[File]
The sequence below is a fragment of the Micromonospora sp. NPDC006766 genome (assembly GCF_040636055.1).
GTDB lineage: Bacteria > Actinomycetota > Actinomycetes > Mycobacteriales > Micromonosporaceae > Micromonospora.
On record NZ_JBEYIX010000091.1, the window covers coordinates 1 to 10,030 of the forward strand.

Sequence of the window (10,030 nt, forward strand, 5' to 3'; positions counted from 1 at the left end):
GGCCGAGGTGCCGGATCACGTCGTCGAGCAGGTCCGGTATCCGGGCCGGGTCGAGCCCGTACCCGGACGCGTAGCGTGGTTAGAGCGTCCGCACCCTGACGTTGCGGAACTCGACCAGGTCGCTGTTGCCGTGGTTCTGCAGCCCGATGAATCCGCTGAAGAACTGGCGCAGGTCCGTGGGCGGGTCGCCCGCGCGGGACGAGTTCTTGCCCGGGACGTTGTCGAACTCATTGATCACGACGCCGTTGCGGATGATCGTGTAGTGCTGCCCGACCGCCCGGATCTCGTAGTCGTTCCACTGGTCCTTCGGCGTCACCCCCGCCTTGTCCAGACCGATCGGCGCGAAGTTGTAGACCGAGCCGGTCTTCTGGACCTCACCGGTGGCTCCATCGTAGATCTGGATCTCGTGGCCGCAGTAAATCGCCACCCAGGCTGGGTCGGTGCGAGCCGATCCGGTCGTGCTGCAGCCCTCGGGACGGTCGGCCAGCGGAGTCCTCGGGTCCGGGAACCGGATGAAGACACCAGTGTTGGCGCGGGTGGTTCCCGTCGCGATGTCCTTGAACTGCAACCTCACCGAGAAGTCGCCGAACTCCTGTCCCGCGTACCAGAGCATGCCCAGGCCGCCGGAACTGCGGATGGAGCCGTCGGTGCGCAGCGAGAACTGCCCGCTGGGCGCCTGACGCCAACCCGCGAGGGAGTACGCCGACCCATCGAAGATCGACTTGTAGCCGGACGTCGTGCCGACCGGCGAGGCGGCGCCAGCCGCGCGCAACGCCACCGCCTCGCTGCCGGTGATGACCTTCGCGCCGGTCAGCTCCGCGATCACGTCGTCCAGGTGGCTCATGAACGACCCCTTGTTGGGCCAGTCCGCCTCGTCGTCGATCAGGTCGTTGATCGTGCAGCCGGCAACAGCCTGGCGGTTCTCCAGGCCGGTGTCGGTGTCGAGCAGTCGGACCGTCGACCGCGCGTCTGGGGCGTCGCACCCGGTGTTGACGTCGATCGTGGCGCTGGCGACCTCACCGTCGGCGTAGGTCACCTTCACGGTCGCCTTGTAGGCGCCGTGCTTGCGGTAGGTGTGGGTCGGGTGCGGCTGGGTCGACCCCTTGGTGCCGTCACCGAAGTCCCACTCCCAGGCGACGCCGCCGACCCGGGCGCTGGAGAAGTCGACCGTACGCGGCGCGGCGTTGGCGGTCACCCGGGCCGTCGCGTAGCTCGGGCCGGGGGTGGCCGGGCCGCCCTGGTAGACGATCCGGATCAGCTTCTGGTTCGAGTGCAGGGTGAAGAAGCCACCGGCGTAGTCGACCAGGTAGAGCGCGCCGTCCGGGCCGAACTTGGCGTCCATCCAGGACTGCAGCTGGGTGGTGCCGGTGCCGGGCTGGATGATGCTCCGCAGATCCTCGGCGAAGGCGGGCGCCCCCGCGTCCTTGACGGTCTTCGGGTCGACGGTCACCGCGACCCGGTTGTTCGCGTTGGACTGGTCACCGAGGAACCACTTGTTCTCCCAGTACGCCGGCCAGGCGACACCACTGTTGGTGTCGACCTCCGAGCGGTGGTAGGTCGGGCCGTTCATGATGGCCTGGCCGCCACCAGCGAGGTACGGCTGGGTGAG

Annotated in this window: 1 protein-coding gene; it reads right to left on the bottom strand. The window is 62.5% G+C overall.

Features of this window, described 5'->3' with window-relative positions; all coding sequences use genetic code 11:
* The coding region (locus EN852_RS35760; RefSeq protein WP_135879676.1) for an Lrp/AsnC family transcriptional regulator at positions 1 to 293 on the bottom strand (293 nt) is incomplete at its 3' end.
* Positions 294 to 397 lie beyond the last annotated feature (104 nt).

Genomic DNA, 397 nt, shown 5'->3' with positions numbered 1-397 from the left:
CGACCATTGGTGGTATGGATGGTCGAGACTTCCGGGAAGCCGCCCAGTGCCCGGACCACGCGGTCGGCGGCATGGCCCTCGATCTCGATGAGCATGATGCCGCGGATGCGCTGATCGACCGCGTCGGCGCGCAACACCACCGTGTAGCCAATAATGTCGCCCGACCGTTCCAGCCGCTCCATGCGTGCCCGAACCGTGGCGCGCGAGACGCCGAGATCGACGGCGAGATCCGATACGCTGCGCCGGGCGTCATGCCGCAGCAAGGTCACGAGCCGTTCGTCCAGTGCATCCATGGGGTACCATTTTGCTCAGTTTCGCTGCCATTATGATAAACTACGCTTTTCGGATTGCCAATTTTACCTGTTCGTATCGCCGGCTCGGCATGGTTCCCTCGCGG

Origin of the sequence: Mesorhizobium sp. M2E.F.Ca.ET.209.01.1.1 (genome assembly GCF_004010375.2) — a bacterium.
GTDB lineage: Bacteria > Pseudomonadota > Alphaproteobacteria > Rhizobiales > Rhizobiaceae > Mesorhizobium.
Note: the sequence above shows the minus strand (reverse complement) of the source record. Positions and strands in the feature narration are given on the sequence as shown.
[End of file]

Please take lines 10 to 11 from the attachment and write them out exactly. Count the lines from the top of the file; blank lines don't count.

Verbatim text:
Genomic DNA, 397 nt, shown 5'->3' with positions numbered 1-397 from the left:
CGACCATTGGTGGTATGGATGGTCGAGACTTCCGGGAAGCCGCCCAGTGCCCGGACCACGCGGTCGGCGGCATGGCCCTCGATCTCGATGAGCATGATGCCGCGGATGCGCTGATCGACCGCGTCGGCGCGCAACACCACCGTGTAGCCAATAATGTCGCCCGACCGTTCCAGCCGCTCCATGCGTGCCCGAACCGTGGCGCGCGAGACGCCGAGATCGACGGCGAGATCCGATACGCTGCGCCGGGCGTCATGCCGCAGCAAGGTCACGAGCCGTTCGTCCAGTGCATCCATGGGGTACCATTTTGCTCAGTTTCGCTGCCATTATGATAAACTACGCTTTTCGGATTGCCAATTTTACCTGTTCGTATCGCCGGCTCGGCATGGTTCCCTCGCGG